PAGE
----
Having said that, advertising through traditional media, especially television, remains the main means of transmitting brand image and personality.
In order to stand out from the plethora of broadcast advertisements, the secret is to have a solid strategy featuring good segmentation, association with subject matter that interests the target audience, using techniques such as "product placement" in fiction series and so on, to avoid being bypassed by channel surfing.
Radio has the advantages of low costs and being a medium with a considerable following in countries like Spain. The same goes for the local press, which is useful for campaigns targeting certain areas. Nevertheless, the latter can end up being a largely passive medium, just like billboards and posters.
The Internet, on the other hand, is a medium that stimulates the role of the active consumer. Another tool is direct marketing, which offers more personal contact with the consumer. Its drawback is the perception of a certain invasiveness felt by the receivers of those messages.
These days, many marketing programs use databases with pre-segmented information about consumers. Other methods include merchandising and in-store advertising. But if the goal is to reach short-term objectives, the ideal way is through promotions.
Since the late 19th and early 20th centuries, another component has been used for building brand value: sponsorship. A good example of this is Coca-Cola, which began sponsoring the Olympic Games back in 1928. For such deals to work, the audience of the event you are sponsoring must overlap with your brand's target market; the event must have sufficient profile as well as the right image; and you must be able to create brand associations with the target market. Sponsorship allows the company to convey that its values go beyond simply manufacturing a product. This is where the idea of social or cause-related marketing comes into play.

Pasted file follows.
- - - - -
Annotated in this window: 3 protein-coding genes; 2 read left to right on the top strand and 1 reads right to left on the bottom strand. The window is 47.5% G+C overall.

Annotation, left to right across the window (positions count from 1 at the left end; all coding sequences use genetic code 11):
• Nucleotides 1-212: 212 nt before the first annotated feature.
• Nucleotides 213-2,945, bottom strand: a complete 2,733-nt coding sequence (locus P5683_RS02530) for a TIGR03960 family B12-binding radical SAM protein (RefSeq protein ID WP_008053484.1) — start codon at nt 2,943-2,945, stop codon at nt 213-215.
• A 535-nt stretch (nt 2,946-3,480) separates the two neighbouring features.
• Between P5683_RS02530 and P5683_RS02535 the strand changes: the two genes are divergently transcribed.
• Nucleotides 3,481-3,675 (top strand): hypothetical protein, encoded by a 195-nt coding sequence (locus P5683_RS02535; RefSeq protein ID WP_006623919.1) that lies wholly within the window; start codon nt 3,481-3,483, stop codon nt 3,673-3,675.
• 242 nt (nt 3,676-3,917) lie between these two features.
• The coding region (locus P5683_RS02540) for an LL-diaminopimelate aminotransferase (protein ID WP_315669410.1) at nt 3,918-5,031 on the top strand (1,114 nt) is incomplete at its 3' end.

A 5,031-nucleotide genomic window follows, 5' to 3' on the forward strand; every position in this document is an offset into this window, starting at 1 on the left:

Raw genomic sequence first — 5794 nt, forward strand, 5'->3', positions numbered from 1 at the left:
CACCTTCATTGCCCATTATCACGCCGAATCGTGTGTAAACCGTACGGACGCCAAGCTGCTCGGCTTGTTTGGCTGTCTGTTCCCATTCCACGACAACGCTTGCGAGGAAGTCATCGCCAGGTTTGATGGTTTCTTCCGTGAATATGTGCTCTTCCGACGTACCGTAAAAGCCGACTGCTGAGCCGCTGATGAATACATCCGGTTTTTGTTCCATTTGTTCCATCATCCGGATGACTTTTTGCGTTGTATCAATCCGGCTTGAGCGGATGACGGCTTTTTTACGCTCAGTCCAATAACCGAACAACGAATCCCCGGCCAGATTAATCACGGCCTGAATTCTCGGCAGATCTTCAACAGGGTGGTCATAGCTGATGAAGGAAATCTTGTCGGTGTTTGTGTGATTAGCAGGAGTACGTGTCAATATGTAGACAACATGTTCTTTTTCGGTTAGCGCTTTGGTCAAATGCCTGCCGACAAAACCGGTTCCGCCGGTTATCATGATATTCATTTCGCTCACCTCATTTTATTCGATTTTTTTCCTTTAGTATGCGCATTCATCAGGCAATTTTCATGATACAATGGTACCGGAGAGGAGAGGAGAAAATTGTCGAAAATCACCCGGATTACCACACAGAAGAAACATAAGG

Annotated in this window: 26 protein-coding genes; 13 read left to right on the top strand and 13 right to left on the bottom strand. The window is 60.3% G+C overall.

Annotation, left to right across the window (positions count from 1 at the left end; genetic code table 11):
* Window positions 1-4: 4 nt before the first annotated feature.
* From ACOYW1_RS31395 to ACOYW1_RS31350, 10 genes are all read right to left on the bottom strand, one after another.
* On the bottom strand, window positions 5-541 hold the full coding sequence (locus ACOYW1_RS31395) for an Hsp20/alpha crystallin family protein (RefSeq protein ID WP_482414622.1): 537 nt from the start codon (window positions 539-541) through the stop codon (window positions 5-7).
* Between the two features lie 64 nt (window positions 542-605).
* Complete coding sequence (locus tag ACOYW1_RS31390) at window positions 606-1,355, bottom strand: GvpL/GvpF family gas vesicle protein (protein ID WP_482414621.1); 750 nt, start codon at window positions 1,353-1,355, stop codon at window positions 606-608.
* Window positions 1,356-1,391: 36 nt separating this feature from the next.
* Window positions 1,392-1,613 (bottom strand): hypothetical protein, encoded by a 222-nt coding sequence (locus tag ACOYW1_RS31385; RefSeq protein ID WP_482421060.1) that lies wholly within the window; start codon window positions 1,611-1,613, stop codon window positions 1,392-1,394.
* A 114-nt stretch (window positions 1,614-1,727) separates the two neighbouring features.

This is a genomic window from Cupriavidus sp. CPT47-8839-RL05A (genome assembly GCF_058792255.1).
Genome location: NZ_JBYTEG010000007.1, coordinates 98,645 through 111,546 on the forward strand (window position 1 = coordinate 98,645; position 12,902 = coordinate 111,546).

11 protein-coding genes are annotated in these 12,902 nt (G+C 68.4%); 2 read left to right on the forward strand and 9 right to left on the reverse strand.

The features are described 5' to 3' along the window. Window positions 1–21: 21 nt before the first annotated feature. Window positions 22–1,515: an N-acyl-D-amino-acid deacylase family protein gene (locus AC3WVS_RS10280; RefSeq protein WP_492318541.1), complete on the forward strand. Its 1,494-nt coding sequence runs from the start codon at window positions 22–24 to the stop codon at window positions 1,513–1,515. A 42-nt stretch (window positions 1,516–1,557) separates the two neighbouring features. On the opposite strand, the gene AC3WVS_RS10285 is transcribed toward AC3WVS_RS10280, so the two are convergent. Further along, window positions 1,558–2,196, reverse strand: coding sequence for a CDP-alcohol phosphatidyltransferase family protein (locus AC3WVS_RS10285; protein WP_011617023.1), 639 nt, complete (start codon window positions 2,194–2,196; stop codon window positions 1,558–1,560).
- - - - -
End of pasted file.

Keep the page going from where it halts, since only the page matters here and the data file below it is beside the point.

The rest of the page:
From the Store to the Consumer. The way a product is distributed is equally important. Which is better: a selective channel or an extensive one? These days it is rather difficult to find a manufacturer that uses a single channel, and retailers are the ones with the most direct contact with customers. A relationship is established between the stores and the brand image of the products they sell. One way to control associations like these is to set up proprietary distribution through "company stores," the ones that create their own shops inside large department stores, as Tommy Hilfiger and Levi's do, for example.
Sales Network. Lastly, it is erroneous to think that a brand's value is determined exclusively by these factors or simply making effective use of marketing tools. The sales network must be equally adept at delivering all that customers expect from the brand. Variables such as promptness, punctuality, assurance, reliability and friendly service are also vital.